Our base of supplies was Acquia Creek, about fifteen miles in our rear, towards Washington, and thither I had to frequently go for our subsistence. The trains to this place were daily laden with the sick and wounded on their way to the great hospitals in and around Washington. And some of the sights that I saw in connection with the removal of our poor, maimed, sick and dying soldiers, shortly after the terrible battle, would be too painful to relate. I do not mean that they were not as well treated and as kindly cared for as was practicable under the circumstances, but that from their great numbers, the inadequate means for handling them, and the distance over which they had to be transported in crowded box cars and filthy steamboats before much [Pg 23]could be done for them, it was impossible but that their sufferings in many cases should be of the most aggravated character.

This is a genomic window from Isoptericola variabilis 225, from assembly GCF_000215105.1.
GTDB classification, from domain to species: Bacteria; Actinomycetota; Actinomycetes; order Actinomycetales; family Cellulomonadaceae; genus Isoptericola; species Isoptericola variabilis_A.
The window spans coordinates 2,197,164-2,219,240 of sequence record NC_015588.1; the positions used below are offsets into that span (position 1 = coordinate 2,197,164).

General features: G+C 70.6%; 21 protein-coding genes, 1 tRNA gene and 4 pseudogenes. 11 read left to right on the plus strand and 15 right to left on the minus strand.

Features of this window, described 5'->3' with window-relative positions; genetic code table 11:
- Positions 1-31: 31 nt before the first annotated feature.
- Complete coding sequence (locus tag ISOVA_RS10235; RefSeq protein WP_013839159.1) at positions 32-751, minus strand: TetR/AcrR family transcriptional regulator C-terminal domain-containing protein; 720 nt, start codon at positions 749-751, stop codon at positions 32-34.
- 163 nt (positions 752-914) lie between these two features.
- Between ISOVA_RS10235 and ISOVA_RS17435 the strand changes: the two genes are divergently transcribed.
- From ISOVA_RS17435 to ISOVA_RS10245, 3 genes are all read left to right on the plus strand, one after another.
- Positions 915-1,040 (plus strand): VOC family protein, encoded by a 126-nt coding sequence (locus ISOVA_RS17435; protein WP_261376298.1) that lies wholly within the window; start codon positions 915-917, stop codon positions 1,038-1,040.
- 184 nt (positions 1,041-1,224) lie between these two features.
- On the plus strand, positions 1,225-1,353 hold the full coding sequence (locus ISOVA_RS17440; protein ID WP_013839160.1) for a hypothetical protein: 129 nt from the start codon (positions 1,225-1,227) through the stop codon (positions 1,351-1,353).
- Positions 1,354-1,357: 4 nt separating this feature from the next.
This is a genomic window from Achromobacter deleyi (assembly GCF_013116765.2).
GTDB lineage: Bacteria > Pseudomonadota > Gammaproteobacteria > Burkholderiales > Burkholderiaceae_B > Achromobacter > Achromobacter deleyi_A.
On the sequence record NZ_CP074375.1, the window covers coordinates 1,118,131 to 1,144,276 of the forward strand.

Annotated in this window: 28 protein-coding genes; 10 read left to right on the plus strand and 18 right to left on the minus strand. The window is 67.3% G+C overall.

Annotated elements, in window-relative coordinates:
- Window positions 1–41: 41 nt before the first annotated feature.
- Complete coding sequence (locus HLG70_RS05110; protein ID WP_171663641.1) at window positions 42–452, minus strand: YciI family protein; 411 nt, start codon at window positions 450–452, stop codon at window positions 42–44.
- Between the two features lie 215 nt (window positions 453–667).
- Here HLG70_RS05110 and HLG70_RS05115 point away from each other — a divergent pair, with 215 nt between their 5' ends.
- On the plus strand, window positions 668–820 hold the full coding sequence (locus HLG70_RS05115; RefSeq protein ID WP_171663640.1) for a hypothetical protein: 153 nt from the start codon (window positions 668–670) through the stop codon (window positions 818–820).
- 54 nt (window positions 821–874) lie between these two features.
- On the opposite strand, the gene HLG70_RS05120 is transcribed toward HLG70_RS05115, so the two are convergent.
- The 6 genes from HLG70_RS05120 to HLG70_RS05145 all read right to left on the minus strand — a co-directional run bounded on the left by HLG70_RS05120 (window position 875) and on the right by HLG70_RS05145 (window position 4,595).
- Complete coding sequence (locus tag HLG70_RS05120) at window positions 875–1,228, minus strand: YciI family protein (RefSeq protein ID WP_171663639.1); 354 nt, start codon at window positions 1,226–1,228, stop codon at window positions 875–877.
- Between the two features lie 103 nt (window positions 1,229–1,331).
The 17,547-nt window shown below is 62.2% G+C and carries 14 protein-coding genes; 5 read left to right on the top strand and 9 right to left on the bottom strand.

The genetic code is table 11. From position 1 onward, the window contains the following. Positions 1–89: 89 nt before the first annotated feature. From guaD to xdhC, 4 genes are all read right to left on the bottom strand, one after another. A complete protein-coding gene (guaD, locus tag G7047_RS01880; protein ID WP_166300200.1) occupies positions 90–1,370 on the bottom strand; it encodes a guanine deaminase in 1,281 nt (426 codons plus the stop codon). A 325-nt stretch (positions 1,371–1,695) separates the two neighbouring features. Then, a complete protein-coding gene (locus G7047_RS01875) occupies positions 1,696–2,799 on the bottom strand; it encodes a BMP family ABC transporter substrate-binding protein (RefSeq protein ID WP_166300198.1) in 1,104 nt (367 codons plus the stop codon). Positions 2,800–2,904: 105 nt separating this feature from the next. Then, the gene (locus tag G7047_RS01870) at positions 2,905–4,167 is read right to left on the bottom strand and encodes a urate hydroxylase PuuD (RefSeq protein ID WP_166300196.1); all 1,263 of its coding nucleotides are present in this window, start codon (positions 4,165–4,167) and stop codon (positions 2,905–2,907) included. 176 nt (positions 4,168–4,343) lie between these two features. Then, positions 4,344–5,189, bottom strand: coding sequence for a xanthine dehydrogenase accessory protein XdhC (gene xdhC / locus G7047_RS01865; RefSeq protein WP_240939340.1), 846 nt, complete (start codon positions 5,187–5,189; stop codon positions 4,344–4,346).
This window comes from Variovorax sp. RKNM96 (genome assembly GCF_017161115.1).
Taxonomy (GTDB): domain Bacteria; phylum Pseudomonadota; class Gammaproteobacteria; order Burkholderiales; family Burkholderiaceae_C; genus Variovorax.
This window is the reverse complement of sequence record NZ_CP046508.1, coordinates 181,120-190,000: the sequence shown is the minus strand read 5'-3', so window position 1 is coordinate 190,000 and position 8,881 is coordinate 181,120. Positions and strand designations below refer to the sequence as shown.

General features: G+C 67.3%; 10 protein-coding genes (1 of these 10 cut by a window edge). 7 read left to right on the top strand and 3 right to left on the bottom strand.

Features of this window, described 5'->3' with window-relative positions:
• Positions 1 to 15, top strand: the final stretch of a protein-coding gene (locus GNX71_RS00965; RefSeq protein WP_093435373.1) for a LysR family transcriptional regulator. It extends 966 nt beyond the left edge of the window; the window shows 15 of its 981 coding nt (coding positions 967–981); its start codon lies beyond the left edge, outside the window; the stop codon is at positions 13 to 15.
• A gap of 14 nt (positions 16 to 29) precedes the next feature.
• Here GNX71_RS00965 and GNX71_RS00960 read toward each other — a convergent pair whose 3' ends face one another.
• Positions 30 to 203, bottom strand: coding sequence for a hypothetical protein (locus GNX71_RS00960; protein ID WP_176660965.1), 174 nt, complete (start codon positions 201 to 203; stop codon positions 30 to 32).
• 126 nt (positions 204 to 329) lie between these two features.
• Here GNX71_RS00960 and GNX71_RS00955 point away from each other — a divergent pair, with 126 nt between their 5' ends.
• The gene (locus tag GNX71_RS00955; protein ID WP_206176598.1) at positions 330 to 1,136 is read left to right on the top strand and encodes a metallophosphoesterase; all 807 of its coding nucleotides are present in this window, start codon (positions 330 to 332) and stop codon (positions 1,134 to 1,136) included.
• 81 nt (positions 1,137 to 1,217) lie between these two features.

Our situation while in front of Fredericksburg was anything but comfortable. The men lived in all sorts of rudely constructed cabins, bough-houses and even subterranean huts, having no tents save the miserable misnamed shelter tents, which were used only as roofs for the conglomerate of structures which their ingenuity had devised. The fire-places were made of logs cemented and plastered with mud, and the chimneys mainly with empty barrels set on top of each other, (the heads being first knocked out,) and they also cemented together and plastered with mud. This Virginia mud, when thoroughly dried by the fire, is almost as hard as common brick. The water which we had to use and drink here was simply execrable. I don't think it was so bad as that in the Cove Basin, but it had a very similar appearance. Each little spring and rivulet were eagerly sought and constantly used by continual streams of soldiers, necessarily keeping them in a perturbed and more or less filthy condition; and besides, it was [Pg 24]impossible that some portion of the vast amount of offal accumulating from this great army should not find its way into these sources of our water supply. This was specially so when, as frequently happened, several regiments were encamped on the same little stream. Much sickness was caused during our uncomfortable stay here by this detestable water.